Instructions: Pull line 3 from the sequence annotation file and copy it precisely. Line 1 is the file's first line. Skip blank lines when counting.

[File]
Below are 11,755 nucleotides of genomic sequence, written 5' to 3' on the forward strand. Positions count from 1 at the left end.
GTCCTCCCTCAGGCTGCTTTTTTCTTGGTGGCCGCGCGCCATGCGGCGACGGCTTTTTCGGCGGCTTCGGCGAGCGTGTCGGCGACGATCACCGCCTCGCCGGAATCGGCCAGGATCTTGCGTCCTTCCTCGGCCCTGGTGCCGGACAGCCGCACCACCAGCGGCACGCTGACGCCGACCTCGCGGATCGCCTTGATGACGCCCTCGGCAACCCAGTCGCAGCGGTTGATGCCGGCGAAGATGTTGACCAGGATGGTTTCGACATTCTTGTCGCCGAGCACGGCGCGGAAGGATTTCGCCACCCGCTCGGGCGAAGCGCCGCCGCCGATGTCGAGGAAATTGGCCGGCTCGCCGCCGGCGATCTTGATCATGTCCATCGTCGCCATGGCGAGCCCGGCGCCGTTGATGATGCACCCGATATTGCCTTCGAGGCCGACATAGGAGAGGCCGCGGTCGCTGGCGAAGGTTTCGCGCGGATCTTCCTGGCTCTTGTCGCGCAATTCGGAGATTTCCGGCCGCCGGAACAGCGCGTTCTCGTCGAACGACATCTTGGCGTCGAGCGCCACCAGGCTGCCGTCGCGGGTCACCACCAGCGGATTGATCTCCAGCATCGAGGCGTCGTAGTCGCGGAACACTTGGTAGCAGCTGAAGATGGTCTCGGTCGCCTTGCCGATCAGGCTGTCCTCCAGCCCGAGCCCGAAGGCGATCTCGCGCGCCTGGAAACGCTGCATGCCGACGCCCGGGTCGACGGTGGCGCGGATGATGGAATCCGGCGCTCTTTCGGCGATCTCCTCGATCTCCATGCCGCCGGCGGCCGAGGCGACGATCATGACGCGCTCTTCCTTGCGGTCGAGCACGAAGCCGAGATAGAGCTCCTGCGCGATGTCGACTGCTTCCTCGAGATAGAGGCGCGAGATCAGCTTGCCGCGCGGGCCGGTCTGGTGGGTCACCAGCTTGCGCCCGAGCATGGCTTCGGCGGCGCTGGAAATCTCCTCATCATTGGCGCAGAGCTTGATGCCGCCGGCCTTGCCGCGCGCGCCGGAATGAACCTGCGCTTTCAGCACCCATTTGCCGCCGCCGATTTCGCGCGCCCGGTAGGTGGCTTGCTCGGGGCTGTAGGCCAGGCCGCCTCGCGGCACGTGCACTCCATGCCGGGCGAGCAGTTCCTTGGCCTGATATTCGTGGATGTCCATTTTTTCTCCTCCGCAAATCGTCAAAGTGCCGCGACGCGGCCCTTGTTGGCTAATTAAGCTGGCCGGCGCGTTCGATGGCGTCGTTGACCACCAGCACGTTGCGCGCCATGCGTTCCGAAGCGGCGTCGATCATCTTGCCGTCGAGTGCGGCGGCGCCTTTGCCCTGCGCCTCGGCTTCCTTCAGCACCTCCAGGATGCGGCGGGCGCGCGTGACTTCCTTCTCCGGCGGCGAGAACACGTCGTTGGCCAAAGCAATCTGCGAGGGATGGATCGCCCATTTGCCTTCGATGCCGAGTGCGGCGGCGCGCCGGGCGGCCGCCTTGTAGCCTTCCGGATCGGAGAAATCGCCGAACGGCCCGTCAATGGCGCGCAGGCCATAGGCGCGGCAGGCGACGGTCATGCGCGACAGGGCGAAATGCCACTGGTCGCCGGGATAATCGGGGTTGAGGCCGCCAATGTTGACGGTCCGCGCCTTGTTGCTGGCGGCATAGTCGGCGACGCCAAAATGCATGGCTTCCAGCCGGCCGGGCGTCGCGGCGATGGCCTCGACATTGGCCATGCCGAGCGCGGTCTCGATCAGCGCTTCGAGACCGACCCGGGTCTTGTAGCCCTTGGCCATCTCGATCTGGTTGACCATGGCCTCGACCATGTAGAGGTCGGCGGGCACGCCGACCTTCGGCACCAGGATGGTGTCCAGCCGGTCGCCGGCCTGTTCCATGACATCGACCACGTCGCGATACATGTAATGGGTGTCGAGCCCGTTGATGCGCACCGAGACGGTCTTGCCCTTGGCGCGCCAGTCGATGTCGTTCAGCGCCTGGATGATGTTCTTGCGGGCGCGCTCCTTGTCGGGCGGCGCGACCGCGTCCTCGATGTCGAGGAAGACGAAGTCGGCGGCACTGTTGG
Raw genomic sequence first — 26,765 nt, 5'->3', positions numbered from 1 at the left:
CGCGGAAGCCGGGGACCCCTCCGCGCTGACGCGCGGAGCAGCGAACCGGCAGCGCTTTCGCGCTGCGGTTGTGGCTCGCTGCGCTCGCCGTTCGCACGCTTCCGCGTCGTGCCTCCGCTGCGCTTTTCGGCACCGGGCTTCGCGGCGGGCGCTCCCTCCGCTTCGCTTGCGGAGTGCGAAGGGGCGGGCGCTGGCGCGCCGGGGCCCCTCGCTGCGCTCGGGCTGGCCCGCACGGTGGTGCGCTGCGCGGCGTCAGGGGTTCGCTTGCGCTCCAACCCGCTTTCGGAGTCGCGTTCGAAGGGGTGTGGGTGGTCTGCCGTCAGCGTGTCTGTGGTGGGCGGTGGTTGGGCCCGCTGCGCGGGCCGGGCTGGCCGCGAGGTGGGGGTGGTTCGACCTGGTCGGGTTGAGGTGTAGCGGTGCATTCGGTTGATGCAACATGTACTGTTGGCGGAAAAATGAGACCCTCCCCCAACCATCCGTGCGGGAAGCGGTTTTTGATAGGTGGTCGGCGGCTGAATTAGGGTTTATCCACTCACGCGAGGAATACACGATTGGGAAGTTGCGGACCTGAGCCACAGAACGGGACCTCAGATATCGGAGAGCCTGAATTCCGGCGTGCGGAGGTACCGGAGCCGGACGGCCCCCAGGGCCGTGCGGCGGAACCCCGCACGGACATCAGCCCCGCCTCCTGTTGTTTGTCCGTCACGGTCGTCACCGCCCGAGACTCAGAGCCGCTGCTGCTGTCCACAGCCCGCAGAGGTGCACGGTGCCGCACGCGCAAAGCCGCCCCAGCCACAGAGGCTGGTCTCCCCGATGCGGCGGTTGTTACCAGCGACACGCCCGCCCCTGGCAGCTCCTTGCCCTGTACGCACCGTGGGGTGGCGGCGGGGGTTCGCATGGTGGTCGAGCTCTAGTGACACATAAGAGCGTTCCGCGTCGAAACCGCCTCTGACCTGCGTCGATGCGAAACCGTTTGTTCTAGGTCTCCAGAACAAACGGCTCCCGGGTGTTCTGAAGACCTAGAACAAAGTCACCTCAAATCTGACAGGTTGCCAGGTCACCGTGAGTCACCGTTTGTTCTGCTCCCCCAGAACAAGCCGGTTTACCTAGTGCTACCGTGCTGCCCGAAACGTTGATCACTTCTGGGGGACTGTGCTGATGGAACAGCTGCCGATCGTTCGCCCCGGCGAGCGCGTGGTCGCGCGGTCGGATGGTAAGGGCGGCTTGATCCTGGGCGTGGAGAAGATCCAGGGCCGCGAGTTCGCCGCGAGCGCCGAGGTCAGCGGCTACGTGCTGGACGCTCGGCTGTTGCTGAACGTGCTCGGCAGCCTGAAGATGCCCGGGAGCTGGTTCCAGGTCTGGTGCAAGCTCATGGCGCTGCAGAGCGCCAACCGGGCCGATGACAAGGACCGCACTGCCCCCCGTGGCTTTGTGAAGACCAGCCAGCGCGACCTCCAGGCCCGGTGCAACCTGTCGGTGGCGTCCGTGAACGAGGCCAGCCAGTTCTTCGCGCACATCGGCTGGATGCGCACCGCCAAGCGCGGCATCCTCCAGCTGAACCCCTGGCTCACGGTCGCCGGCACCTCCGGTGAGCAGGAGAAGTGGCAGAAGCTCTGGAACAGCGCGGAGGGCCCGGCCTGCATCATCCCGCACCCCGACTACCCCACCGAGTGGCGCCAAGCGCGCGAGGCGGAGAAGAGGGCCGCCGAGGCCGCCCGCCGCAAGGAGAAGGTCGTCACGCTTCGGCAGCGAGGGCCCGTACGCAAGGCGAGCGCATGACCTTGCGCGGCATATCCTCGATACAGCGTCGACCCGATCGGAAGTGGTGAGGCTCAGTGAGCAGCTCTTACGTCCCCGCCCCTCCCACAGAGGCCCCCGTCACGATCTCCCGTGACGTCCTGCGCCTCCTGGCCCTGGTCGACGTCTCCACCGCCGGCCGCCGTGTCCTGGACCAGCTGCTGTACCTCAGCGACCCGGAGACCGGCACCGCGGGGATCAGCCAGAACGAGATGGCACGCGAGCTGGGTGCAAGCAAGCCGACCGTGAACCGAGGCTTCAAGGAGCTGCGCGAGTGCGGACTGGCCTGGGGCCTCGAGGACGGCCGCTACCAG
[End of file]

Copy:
Raw genomic sequence first — 26,765 nt, 5'->3', positions numbered from 1 at the left: